Introduction

If secular humanists don’t look to God, the Bible or the Quran for their wisdom, where do they get it?  From other human beings, of course.  It turns out that people have been thinking and writing for a very long time about how to live a good life.

I’ve noticed that many of the same ideas keep showing up, across geography, history and culture.

The following collection provides practical advice about how to think, behave, and regard others, the world, and life in general. The quotes represent generations of refinement of human wisdom.  And they’re easy to understand and apply.  No spin needed.

This page contains my favorites.  You’re welcome to suggest your own.

You’ll notice a predominance of Zen wisdom.  I’ve been an unofficial adherent for many years.  Zen appeals to a secular humanist because of its simplicity, practicality, rationality (yet there’s a lot of verbal sophistication), and resonance with experience.  It requires no leaps of faith whatever, but shows us how to find the miraculous in the mundane.

Ok, here we go.  My occasional comments are in italics.

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“There is no need for for temples, no need for complicated philosophy.  Our own brain, our own heart is our temple: The philosophy is kindness.”

The Dalai Lama

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“Watch your thoughts; they become your words. Watch your words; they become your actions. Watch your actions; they become your habits. Watch your habits; they become your character. Watch your character, for it will become your destiny.”

Rabbi Hillel

(My all-time favorite how-to-live advice.  The absolutely essential first step to enlightenment/mental health — and you’ll see this theme over and over in the quotes — is to realize that there is a “you” who can separate from and even control your thoughts and actions.  Most people spend their lives on auto-pilot. My #2 and #3 all-time favorites follow:)

___________

“How can you come to know yourself?  Never by thinking, always by doing.  Try to do your duty, and you’ll know right away what you amount to.  And what is your duty?  Whatever the day calls for.”

Johann Wolfgang von Goethe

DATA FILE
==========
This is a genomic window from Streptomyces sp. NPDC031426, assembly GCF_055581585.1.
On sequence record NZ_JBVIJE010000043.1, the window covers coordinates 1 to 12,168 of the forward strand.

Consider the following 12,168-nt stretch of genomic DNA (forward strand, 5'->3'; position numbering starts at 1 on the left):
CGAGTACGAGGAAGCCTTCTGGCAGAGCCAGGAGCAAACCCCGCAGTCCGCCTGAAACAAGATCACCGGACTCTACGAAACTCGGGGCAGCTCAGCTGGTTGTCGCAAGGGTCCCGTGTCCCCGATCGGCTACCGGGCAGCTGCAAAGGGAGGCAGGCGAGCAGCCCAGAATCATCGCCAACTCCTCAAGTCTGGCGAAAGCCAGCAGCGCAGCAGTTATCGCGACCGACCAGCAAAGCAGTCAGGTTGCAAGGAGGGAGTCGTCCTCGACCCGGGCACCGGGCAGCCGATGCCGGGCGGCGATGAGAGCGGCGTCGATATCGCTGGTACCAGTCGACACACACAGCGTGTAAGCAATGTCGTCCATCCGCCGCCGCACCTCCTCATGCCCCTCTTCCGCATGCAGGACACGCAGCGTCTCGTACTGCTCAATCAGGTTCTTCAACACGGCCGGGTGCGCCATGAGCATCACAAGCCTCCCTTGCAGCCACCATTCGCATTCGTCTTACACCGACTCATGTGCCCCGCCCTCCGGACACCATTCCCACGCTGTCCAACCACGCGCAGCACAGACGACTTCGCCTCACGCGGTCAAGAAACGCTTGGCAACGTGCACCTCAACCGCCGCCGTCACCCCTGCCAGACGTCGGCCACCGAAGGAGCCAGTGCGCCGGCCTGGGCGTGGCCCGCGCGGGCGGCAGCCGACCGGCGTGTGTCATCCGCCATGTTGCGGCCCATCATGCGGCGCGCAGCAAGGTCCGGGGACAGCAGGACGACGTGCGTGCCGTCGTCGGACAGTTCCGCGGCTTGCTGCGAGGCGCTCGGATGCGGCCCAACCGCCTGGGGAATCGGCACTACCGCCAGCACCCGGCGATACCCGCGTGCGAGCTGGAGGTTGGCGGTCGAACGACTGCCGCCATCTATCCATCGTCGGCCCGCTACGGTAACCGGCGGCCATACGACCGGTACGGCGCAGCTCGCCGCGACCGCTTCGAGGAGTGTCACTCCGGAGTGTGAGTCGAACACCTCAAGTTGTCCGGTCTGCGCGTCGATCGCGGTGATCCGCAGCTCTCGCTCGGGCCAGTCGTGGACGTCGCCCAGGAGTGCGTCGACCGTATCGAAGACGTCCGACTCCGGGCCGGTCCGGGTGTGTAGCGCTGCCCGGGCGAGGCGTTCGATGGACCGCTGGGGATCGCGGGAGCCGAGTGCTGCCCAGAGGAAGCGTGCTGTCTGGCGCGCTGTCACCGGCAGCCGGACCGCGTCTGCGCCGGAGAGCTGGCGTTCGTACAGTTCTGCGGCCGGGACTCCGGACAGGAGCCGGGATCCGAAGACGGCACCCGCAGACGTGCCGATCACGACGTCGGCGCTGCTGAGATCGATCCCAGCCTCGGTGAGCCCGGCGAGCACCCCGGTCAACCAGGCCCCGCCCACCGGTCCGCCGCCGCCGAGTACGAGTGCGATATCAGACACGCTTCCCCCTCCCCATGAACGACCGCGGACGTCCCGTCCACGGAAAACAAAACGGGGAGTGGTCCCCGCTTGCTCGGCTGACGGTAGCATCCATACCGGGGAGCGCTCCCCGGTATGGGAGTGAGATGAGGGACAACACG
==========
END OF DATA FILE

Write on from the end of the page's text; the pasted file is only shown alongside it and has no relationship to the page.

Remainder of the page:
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“Year after year on the monkey’s face…a monkey’s face.”

Basho

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“All things that are born must die.  Work hard for your own freedom from sorrow.”

The Buddha

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“When we are unable to find tranquility within ourselves, it is useless to seek it elsewhere.”

La Rouchefoucald

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“Self-reverence, self-knowledge, self-control — these three alone lead to sovereign power.”

Alfred, Lord Tennyson

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“My religion is to live and die without regret.”

Milarepa

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“Religion is like a beautiful gift box: the wrappings are so pretty that few dare to open them and find there’s nothing inside.”

Alan Perlman

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“Doing nothing for others is the undoing of ourselves.”

Horace Mann

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“Nothing is worth more than this day.”

Goethe

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“We are what we think. All that we are arises with our thoughts.  With our thoughts, we make the world.”

The Buddha

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“There is only one way to happiness, and that is to cease worrying about things which are beyond the power of our will.”

Epictetus

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“A human being is a part of the whole called by us ‘the universe,’ a part limited in time and space.  He experiences himself, his thoughts and feelings, as something separate from the rest — a kind of optical delusion of consciousness.  This delusion is a kind of prison for us, restricting us to our personal desires and the affection of a few persons nearest to us.  Our task must be to free ourselves from this prison by widening our circle of understanding and compassion to enbrace all living creatures and the whole of nature in its beauty.”

Albert Einstein

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“Don’t complain — or Fate, like a tough Jewish parent, will come back there and give you something to cry about.”

Alan Perlman

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“Nothing is certain but uncertainty.”

G.K. Chesterton

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“Life, we learn too late, is in the living, in the tissue of every day and hour.”

Stephen Leacock

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“Learn to wish that everything should come to pass exactly as it does.”

Epictetus

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“The first rule is to keep an untroubled spirit.  The second is to look things in the face and know them for what they are.”

Marcus Aurelius

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“My life is my message.”

Mahatma Gandhi

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“Drop the question of what tomorrow may bring, and count as profit every day that fate allows you.”

Horace

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“Forever is composed of nows.”

Emily Dickinson